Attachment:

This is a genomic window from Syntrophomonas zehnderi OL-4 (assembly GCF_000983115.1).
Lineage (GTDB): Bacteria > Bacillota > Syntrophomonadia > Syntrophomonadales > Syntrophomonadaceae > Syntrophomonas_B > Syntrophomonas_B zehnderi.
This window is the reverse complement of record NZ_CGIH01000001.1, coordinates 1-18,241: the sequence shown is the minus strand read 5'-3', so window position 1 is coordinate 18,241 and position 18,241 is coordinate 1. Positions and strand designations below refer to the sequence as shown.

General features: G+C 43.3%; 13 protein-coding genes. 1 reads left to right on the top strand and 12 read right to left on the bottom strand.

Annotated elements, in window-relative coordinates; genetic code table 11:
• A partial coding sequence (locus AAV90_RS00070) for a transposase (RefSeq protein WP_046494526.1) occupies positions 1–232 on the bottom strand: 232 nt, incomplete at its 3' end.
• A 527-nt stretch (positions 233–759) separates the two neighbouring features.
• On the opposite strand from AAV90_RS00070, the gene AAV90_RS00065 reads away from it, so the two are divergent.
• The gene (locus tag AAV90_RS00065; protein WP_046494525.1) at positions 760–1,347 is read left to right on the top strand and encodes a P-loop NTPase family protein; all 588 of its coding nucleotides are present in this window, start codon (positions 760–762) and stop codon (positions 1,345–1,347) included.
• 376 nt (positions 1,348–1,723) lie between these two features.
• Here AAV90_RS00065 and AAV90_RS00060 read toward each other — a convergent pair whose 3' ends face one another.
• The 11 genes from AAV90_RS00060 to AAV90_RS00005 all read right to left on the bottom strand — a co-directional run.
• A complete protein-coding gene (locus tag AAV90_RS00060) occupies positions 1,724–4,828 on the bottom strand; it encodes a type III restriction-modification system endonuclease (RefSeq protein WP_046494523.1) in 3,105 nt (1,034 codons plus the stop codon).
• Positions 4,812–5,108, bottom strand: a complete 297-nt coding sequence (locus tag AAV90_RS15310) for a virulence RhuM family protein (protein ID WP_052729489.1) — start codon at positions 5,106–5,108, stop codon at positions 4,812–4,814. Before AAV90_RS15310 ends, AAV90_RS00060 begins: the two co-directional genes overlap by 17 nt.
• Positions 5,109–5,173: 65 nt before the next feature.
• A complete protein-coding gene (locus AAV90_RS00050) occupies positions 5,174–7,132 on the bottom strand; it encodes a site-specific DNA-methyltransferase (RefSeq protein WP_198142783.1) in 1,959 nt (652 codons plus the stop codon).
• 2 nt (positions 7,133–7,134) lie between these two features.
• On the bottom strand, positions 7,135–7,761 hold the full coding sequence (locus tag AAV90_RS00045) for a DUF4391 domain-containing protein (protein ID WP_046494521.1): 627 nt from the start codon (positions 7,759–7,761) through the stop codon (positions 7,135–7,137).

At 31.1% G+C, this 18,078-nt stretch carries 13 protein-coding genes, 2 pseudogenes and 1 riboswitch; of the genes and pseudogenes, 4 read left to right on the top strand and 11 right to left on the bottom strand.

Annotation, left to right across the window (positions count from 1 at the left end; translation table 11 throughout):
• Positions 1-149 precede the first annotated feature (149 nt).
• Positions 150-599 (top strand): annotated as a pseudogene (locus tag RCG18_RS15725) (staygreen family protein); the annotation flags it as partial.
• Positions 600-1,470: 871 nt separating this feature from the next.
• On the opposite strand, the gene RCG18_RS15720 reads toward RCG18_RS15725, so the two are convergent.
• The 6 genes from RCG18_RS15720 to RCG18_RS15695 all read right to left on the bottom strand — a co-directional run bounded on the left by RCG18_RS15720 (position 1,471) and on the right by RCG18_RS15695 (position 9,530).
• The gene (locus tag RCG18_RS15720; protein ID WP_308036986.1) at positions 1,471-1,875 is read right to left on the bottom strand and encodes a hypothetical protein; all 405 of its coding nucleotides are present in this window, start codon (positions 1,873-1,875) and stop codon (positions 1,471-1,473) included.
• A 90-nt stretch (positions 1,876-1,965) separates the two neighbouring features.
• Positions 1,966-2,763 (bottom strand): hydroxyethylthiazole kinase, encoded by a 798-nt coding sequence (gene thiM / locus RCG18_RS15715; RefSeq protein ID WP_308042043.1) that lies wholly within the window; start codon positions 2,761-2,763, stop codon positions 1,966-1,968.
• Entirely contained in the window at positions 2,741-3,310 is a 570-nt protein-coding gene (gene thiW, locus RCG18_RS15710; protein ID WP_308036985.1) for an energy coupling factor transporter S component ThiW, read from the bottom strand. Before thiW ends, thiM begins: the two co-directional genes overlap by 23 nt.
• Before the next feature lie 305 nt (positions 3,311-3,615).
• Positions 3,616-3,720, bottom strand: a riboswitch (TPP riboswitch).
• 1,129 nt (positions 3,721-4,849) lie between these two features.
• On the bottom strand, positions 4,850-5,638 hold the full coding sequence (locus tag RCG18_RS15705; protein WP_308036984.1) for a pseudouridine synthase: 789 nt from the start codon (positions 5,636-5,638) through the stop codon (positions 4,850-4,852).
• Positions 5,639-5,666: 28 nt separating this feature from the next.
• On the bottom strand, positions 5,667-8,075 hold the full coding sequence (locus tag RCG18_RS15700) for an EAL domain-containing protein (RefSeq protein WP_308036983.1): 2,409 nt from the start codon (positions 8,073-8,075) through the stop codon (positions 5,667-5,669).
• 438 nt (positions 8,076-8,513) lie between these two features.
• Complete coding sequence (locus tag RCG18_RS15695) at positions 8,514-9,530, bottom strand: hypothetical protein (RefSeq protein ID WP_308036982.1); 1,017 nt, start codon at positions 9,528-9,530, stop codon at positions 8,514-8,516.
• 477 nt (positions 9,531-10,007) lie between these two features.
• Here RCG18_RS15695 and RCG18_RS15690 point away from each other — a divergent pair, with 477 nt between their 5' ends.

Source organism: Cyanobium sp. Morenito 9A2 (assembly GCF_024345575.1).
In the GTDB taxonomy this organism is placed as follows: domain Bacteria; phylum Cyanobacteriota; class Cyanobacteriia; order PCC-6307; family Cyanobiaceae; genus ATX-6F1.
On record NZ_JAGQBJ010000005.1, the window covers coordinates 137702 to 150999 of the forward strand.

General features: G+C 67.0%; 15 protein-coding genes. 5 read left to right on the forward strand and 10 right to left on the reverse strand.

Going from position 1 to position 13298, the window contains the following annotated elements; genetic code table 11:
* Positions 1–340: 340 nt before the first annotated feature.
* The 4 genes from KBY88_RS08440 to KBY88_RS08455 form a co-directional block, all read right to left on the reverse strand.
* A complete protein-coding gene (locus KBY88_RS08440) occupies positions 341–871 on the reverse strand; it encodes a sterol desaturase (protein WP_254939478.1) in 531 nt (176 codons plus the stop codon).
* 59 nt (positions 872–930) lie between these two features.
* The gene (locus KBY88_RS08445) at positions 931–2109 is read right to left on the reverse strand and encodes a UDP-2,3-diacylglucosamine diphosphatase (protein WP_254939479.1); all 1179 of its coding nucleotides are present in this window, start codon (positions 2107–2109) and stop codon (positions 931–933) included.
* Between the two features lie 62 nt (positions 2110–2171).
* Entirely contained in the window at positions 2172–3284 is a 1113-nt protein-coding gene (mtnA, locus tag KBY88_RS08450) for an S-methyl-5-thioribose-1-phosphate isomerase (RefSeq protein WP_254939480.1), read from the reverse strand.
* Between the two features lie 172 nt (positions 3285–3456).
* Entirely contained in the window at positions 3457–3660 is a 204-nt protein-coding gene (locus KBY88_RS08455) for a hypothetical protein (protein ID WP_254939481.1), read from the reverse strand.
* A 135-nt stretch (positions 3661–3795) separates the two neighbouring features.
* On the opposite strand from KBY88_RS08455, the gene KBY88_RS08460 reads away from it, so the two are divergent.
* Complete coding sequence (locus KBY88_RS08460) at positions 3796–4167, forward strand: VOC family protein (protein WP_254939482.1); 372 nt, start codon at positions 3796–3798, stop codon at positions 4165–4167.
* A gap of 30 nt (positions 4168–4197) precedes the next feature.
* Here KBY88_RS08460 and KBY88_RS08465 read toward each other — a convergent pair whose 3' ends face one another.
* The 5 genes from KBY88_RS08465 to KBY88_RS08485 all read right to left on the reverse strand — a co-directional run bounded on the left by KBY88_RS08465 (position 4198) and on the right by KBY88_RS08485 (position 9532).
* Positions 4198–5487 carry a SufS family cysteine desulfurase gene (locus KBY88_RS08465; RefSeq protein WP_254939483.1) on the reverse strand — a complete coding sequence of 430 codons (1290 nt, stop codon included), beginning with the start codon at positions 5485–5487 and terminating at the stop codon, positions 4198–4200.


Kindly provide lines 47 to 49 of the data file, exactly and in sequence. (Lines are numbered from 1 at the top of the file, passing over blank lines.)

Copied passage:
* A complete protein-coding gene (locus KBY88_RS08440) occupies positions 341–871 on the reverse strand; it encodes a sterol desaturase (protein WP_254939478.1) in 531 nt (176 codons plus the stop codon).
* 59 nt (positions 872–930) lie between these two features.
* The gene (locus KBY88_RS08445) at positions 931–2109 is read right to left on the reverse strand and encodes a UDP-2,3-diacylglucosamine diphosphatase (protein WP_254939479.1); all 1179 of its coding nucleotides are present in this window, start codon (positions 2107–2109) and stop codon (positions 931–933) included.